diatonic interval an interval belonging to the diatonic scale, which would be our major or minor scale. The opposite would be an interval using an accidental.

diatonic. 1. part of the key, 2. having different letter names, e.g., C#,D.

diatonic-semitone. a half-step with different letter names.

diddley bow from the tradition of US black people, the diddley bow is a string attached to a wall; tensioning the string and stopping it with a slide or bottleneck allows simple melodies to be plucked. Used mostly by children. A singer/guitarist named Elias Bates (later Elias McDaniel) reversed the order of the words to make his stage name - Bo Diddley. Its single-string simplicity makes it a relative of the mouth bow and washtub bass.

diddling (Scottish) to substitute for an instrument by singing nonsense syllables. See mouth music, scat singing.

didjeridu (also "didgereedoo" and other spellings) a northern Australian aborigine instrument, consisting of a large tube made from a tree branch. The player blows into one end to produce a drone, and can embellish this by singing at the same time or beating a rhythm on the sides.

diesis 1. An old word for the sharp symbol. 2. Something you’ll only come across in musicologist’s books or books on the physics of music - it’s another of the many commas or discrepancies that arose during the scale development that led to our equal-tempered scale. One definition is the ratio of six pure tones (ratio 9:8 each) to three pure thirds (ratio 5:4 each). They’re both almost an octave, with the tones working out to 2.027 (23.5 cents sharp) and the thirds coming to 1.953 (41.2 cents flat). Another definition is the difference between a pure fourth (C to F, say, ratio 4/3) and two pure tones, each with a ratio of 9/8. The difference works out to about 1.0535, about ten cents flat from the expected pure semitone (16/15, or about 1.066). For other information related to temperament, see comma of Pythagoras, ditone, just intonation, meantone scale, Pythagorean scale, syntonic comma, wolf tone.

difference tone see beat, sense 4.

difference tone. (syn. combination tones) a frequency that is heard as the difference in two frequencies, also called combination-tones or beat-frequencies. Two frequencies that are very close to a unison contain beats, which are pulse-like variations. The rate of beating is determined by subtracting the two frequencies; e.g., 440 and 442 Hz will have a beat-frequency of 2 Hz. These are difference tones that are heard as beats, rather than as "tones". When the frequencies differ by 20Hz or more, the beats fuse into a tone. Thus, 440 and 330 Hz combine to create a difference tone of 100Hz.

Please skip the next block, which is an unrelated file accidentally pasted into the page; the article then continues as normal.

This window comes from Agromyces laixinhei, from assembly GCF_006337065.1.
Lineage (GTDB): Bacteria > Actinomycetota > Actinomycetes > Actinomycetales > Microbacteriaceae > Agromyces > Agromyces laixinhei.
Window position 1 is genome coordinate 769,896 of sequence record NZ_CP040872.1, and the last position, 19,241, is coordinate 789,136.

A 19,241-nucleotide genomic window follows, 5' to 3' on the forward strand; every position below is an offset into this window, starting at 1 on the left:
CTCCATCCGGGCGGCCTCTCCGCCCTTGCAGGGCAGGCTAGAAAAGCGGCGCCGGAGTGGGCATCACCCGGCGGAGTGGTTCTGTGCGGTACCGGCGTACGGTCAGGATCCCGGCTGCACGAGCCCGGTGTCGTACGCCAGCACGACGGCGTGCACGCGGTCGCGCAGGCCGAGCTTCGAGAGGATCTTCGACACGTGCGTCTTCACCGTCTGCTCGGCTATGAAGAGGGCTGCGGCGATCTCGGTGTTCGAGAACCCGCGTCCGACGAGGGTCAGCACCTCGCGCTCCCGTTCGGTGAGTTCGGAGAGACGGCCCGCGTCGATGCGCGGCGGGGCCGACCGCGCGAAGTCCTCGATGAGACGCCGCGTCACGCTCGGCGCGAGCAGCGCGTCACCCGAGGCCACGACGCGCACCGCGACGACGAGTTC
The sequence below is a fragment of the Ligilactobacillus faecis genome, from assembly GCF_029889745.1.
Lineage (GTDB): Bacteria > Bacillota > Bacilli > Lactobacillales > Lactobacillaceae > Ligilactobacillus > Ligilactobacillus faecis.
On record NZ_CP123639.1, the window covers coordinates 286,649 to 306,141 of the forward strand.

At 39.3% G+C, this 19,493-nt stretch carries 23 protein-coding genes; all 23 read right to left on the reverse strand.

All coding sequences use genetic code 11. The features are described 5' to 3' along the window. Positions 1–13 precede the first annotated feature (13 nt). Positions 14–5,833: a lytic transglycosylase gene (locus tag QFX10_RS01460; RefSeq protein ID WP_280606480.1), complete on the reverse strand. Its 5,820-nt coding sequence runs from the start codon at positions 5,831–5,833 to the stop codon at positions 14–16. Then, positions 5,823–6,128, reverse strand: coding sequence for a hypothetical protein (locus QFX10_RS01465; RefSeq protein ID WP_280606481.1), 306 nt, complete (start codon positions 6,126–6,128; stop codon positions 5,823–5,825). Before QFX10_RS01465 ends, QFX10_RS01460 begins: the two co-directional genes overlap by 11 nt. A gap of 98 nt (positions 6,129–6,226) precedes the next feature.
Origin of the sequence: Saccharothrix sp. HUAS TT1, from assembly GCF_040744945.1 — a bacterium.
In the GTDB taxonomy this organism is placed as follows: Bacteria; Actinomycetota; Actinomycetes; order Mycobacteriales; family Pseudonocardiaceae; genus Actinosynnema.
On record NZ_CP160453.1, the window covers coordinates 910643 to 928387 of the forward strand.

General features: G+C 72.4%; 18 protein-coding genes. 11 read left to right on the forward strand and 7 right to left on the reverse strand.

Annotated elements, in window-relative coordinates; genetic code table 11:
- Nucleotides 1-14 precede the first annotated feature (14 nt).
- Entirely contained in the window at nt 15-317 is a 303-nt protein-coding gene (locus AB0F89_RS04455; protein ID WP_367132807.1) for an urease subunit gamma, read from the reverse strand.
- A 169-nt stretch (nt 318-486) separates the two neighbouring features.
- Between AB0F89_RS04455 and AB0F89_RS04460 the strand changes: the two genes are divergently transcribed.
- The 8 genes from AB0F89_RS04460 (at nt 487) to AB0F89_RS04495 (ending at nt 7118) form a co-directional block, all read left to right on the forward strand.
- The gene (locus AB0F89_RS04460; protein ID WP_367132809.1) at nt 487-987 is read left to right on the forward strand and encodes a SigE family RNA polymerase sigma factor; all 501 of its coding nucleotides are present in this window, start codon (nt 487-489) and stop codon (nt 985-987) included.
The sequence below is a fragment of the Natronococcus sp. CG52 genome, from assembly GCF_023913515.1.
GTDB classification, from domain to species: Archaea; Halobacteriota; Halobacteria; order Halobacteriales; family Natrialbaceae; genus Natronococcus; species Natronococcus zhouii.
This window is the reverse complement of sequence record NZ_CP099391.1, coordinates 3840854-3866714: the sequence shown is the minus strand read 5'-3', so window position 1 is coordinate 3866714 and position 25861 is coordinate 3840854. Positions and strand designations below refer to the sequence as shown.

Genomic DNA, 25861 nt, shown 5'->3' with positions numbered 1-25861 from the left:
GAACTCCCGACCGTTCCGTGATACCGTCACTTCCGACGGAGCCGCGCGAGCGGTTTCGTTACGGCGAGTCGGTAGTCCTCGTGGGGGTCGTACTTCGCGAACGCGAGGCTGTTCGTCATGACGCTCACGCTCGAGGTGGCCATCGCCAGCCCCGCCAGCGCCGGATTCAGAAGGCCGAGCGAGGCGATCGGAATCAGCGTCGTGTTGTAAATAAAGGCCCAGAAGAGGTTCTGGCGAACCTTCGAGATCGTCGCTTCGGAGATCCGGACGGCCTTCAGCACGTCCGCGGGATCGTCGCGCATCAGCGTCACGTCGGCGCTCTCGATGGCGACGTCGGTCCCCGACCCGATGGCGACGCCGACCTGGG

Dillards a bluegrass group formed in the 60s, and consisting of Doug and Rodney Dillard, Mitch Jayne, and Dean Webb. They recorded for Elektra, and one of their selections was "Dueling Banjos", later to be made famous by Weissberg, Eric in the 1972 film "Deliverance". They continued to perform and record into the 70s.

dim the name of a diminished chord, as in Cdim.

diminished an interval whose pitch has been lowered by a semitone. See also diminished chord, minor.

diminished chord a chord built from the root, flatted third, flatted fifth, and sixth notes of the scale. For example, Cdim would be C-Eb-Gb-A. Note the symmetry: it’s really a series of minor thirds. Because of this symmetry, the chord can take its name from any of the notes. To confirm this, work out the notes for Adim and you’ll find the same notes as in Cdim, above. It’s even handier for guitarists: a single four-note chord can slide up a fret at a time to yield every possible diminished chord within three frets.

diminished-chord. a chord whose triad is diminished (consists of a minor-third and diminished-fifth).

diminished-seventh chord. a diminished chord with the added interval of the diminished-seventh.

diminuendo a gradual softening of the loudness. Opposite crescendo. , (Italian: becoming less) is used as a direction to performers to play softer.

diminution. 1. a thematic variant which is played faster than the original theme. 2. (Schenker) variation achieved by an elaboration of a basic shape, or prolongation, especially in the Foreground.